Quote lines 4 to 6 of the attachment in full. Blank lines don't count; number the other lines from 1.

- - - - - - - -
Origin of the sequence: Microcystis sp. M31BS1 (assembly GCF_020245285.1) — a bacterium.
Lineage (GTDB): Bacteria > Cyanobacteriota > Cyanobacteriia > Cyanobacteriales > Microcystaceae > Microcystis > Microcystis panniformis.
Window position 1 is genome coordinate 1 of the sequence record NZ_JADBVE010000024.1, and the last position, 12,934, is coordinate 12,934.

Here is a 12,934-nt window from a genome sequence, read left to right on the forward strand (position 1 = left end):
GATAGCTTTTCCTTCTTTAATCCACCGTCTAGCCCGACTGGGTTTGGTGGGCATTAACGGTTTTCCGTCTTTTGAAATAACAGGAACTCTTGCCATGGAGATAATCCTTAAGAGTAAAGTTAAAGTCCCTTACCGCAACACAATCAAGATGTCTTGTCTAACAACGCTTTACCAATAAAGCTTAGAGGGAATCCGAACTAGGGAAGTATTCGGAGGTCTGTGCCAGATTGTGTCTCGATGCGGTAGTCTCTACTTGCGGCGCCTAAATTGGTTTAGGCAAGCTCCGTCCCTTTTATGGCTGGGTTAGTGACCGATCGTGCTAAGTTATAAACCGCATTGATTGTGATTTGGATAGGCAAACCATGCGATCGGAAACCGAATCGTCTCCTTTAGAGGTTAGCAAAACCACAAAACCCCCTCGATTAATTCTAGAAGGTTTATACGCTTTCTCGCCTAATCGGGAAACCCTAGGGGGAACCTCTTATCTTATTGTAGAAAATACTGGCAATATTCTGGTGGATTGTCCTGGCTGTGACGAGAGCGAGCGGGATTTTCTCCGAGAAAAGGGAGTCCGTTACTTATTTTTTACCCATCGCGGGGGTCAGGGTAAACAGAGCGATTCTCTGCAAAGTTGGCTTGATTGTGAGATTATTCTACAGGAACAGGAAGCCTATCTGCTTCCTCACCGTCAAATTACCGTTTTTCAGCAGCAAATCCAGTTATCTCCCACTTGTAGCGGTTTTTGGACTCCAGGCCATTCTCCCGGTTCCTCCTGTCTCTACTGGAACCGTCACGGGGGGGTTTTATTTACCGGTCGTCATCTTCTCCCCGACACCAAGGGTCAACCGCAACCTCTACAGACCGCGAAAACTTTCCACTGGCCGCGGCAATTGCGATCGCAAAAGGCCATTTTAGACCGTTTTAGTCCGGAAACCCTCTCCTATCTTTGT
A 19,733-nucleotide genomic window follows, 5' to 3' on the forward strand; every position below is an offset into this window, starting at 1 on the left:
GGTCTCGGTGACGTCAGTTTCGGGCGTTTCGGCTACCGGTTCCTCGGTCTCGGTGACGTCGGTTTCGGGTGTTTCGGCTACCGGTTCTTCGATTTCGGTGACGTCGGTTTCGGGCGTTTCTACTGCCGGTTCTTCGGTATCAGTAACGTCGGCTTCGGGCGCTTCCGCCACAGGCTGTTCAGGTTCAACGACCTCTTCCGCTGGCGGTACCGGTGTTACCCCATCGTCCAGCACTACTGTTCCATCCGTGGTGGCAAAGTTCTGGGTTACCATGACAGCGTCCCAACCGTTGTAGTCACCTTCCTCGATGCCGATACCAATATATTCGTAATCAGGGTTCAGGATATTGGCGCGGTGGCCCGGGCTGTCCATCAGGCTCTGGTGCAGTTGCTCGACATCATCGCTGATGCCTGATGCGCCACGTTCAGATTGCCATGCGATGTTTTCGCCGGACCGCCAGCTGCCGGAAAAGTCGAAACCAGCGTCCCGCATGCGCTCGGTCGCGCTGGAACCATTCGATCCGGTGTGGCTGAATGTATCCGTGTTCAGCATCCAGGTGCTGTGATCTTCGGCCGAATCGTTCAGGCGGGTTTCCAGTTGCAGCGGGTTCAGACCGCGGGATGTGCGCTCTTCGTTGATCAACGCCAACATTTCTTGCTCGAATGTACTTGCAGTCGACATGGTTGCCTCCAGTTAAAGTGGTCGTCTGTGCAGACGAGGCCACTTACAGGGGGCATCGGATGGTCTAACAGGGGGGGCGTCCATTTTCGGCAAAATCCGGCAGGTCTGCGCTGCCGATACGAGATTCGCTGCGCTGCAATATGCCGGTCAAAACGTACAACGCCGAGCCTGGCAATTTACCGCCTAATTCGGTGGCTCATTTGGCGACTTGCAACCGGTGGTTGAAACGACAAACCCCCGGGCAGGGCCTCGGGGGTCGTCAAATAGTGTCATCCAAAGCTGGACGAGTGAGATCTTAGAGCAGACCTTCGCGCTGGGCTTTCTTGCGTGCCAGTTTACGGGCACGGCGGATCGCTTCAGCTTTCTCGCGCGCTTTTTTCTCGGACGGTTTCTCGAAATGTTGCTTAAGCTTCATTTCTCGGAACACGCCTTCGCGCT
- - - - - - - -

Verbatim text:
Here is a 12,934-nt window from a genome sequence, read left to right on the forward strand (position 1 = left end):
GATAGCTTTTCCTTCTTTAATCCACCGTCTAGCCCGACTGGGTTTGGTGGGCATTAACGGTTTTCCGTCTTTTGAAATAACAGGAACTCTTGCCATGGAGATAATCCTTAAGAGTAAAGTTAAAGTCCCTTACCGCAACACAATCAAGATGTCTTGTCTAACAACGCTTTACCAATAAAGCTTAGAGGGAATCCGAACTAGGGAAGTATTCGGAGGTCTGTGCCAGATTGTGTCTCGATGCGGTAGTCTCTACTTGCGGCGCCTAAATTGGTTTAGGCAAGCTCCGTCCCTTTTATGGCTGGGTTAGTGACCGATCGTGCTAAGTTATAAACCGCATTGATTGTGATTTGGATAGGCAAACCATGCGATCGGAAACCGAATCGTCTCCTTTAGAGGTTAGCAAAACCACAAAACCCCCTCGATTAATTCTAGAAGGTTTATACGCTTTCTCGCCTAATCGGGAAACCCTAGGGGGAACCTCTTATCTTATTGTAGAAAATACTGGCAATATTCTGGTGGATTGTCCTGGCTGTGACGAGAGCGAGCGGGATTTTCTCCGAGAAAAGGGAGTCCGTTACTTATTTTTTACCCATCGCGGGGGTCAGGGTAAACAGAGCGATTCTCTGCAAAGTTGGCTTGATTGTGAGATTATTCTACAGGAACAGGAAGCCTATCTGCTTCCTCACCGTCAAATTACCGTTTTTCAGCAGCAAATCCAGTTATCTCCCACTTGTAGCGGTTTTTGGACTCCAGGCCATTCTCCCGGTTCCTCCTGTCTCTACTGGAACCGTCACGGGGGGGTTTTATTTACCGGTCGTCATCTTCTCCCCGACACCAAGGGTCAACCGCAACCTCTACAGACCGCGAAAACTTTCCACTGGCCGCGGCAATTGCGATCGCAAAAGGCCATTTTAGACCGTTTTAGTCCGGAAACCCTCTCCTATCTTTGT
A 19,733-nucleotide genomic window follows, 5' to 3' on the forward strand; every position below is an offset into this window, starting at 1 on the left: